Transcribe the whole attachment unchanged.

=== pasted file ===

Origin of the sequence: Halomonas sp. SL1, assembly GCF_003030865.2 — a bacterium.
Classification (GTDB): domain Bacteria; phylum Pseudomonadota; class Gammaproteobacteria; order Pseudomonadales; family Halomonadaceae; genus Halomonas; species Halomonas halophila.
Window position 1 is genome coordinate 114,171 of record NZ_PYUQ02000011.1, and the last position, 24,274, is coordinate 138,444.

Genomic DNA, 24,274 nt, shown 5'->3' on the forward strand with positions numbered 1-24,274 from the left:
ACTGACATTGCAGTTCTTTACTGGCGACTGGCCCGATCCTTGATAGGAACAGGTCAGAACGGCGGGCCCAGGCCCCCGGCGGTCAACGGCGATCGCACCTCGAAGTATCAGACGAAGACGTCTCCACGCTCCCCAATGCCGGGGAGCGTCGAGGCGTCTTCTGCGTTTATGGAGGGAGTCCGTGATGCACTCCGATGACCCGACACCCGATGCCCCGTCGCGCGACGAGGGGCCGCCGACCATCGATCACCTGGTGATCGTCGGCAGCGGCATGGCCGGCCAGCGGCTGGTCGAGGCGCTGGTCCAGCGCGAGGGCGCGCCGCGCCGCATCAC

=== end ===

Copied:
Origin of the sequence: Halomonas sp. SL1, assembly GCF_003030865.2 — a bacterium.
Classification (GTDB): domain Bacteria; phylum Pseudomonadota; class Gammaproteobacteria; order Pseudomonadales; family Halomonadaceae; genus Halomonas; species Halomonas halophila.
Window position 1 is genome coordinate 114,171 of record NZ_PYUQ02000011.1, and the last position, 24,274, is coordinate 138,444.

Genomic DNA, 24,274 nt, shown 5'->3' on the forward strand with positions numbered 1-24,274 from the left:
ACTGACATTGCAGTTCTTTACTGGCGACTGGCCCGATCCTTGATAGGAACAGGTCAGAACGGCGGGCCCAGGCCCCCGGCGGTCAACGGCGATCGCACCTCGAAGTATCAGACGAAGACGTCTCCACGCTCCCCAATGCCGGGGAGCGTCGAGGCGTCTTCTGCGTTTATGGAGGGAGTCCGTGATGCACTCCGATGACCCGACACCCGATGCCCCGTCGCGCGACGAGGGGCCGCCGACCATCGATCACCTGGTGATCGTCGGCAGCGGCATGGCCGGCCAGCGGCTGGTCGAGGCGCTGGTCCAGCGCGAGGGCGCGCCGCGCCGCATCAC